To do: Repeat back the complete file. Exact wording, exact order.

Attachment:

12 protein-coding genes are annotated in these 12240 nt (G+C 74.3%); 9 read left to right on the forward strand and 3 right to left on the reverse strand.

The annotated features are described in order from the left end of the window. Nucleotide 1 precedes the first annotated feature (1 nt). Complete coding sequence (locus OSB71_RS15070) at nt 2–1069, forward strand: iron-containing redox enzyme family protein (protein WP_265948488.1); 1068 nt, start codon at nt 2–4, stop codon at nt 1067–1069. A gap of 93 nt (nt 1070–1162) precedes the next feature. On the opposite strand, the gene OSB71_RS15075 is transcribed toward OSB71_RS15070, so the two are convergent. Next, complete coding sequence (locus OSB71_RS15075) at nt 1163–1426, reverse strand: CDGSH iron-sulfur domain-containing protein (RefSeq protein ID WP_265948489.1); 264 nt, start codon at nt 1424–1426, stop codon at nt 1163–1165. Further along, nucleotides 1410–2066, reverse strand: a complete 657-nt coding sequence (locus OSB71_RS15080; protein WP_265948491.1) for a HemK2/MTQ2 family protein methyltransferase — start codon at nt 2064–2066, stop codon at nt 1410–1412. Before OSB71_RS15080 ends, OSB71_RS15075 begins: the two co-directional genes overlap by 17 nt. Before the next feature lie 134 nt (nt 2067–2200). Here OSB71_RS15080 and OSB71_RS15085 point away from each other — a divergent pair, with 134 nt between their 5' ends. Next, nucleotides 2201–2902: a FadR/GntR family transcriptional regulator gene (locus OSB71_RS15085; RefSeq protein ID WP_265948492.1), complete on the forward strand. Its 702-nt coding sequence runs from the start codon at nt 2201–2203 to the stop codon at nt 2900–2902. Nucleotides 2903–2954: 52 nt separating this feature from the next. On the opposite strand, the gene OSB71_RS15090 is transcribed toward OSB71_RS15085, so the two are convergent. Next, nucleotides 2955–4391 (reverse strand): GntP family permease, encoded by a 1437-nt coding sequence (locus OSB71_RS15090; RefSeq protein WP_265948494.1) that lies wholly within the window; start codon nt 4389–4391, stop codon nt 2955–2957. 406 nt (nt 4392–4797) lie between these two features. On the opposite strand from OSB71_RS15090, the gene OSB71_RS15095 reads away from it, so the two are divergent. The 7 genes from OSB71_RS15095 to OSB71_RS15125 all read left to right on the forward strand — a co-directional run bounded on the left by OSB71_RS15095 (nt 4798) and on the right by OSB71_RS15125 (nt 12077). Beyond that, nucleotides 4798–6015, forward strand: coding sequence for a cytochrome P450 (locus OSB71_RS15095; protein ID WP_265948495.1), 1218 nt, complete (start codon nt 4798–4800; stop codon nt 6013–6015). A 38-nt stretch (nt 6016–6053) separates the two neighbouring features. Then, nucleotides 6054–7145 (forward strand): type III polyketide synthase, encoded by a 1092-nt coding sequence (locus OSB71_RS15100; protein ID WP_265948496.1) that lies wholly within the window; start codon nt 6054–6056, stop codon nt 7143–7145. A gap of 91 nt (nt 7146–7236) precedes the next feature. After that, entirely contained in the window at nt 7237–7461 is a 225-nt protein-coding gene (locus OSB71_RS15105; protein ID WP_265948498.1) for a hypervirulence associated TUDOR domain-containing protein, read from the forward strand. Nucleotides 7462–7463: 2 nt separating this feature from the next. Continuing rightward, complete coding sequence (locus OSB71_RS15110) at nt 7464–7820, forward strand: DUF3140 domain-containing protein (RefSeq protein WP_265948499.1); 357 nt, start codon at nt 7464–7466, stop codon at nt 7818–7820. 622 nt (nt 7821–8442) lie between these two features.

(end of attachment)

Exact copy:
12 protein-coding genes are annotated in these 12240 nt (G+C 74.3%); 9 read left to right on the forward strand and 3 right to left on the reverse strand.

The annotated features are described in order from the left end of the window. Nucleotide 1 precedes the first annotated feature (1 nt). Complete coding sequence (locus OSB71_RS15070) at nt 2–1069, forward strand: iron-containing redox enzyme family protein (protein WP_265948488.1); 1068 nt, start codon at nt 2–4, stop codon at nt 1067–1069. A gap of 93 nt (nt 1070–1162) precedes the next feature. On the opposite strand, the gene OSB71_RS15075 is transcribed toward OSB71_RS15070, so the two are convergent. Next, complete coding sequence (locus OSB71_RS15075) at nt 1163–1426, reverse strand: CDGSH iron-sulfur domain-containing protein (RefSeq protein ID WP_265948489.1); 264 nt, start codon at nt 1424–1426, stop codon at nt 1163–1165. Further along, nucleotides 1410–2066, reverse strand: a complete 657-nt coding sequence (locus OSB71_RS15080; protein WP_265948491.1) for a HemK2/MTQ2 family protein methyltransferase — start codon at nt 2064–2066, stop codon at nt 1410–1412. Before OSB71_RS15080 ends, OSB71_RS15075 begins: the two co-directional genes overlap by 17 nt. Before the next feature lie 134 nt (nt 2067–2200). Here OSB71_RS15080 and OSB71_RS15085 point away from each other — a divergent pair, with 134 nt between their 5' ends. Next, nucleotides 2201–2902: a FadR/GntR family transcriptional regulator gene (locus OSB71_RS15085; RefSeq protein ID WP_265948492.1), complete on the forward strand. Its 702-nt coding sequence runs from the start codon at nt 2201–2203 to the stop codon at nt 2900–2902. Nucleotides 2903–2954: 52 nt separating this feature from the next. On the opposite strand, the gene OSB71_RS15090 is transcribed toward OSB71_RS15085, so the two are convergent. Next, nucleotides 2955–4391 (reverse strand): GntP family permease, encoded by a 1437-nt coding sequence (locus OSB71_RS15090; RefSeq protein WP_265948494.1) that lies wholly within the window; start codon nt 4389–4391, stop codon nt 2955–2957. 406 nt (nt 4392–4797) lie between these two features. On the opposite strand from OSB71_RS15090, the gene OSB71_RS15095 reads away from it, so the two are divergent. The 7 genes from OSB71_RS15095 to OSB71_RS15125 all read left to right on the forward strand — a co-directional run bounded on the left by OSB71_RS15095 (nt 4798) and on the right by OSB71_RS15125 (nt 12077). Beyond that, nucleotides 4798–6015, forward strand: coding sequence for a cytochrome P450 (locus OSB71_RS15095; protein ID WP_265948495.1), 1218 nt, complete (start codon nt 4798–4800; stop codon nt 6013–6015). A 38-nt stretch (nt 6016–6053) separates the two neighbouring features. Then, nucleotides 6054–7145 (forward strand): type III polyketide synthase, encoded by a 1092-nt coding sequence (locus OSB71_RS15100; protein ID WP_265948496.1) that lies wholly within the window; start codon nt 6054–6056, stop codon nt 7143–7145. A gap of 91 nt (nt 7146–7236) precedes the next feature. After that, entirely contained in the window at nt 7237–7461 is a 225-nt protein-coding gene (locus OSB71_RS15105; protein ID WP_265948498.1) for a hypervirulence associated TUDOR domain-containing protein, read from the forward strand. Nucleotides 7462–7463: 2 nt separating this feature from the next. Continuing rightward, complete coding sequence (locus OSB71_RS15110) at nt 7464–7820, forward strand: DUF3140 domain-containing protein (RefSeq protein WP_265948499.1); 357 nt, start codon at nt 7464–7466, stop codon at nt 7818–7820. 622 nt (nt 7821–8442) lie between these two features.